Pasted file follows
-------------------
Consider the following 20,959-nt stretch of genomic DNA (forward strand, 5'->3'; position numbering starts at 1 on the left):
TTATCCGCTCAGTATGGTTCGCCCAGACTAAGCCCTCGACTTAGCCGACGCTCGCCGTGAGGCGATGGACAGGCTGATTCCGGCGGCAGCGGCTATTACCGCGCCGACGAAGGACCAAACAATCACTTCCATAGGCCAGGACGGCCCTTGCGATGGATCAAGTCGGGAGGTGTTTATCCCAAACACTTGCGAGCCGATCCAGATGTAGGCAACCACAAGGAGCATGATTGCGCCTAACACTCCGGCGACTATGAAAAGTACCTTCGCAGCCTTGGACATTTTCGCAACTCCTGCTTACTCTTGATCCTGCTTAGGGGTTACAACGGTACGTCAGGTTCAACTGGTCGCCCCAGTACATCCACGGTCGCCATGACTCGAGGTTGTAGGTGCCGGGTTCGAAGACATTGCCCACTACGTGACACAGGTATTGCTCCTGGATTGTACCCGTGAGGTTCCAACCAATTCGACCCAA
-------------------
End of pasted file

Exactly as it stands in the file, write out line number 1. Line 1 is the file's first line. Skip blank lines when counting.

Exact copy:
Consider the following 20,959-nt stretch of genomic DNA (forward strand, 5'->3'; position numbering starts at 1 on the left):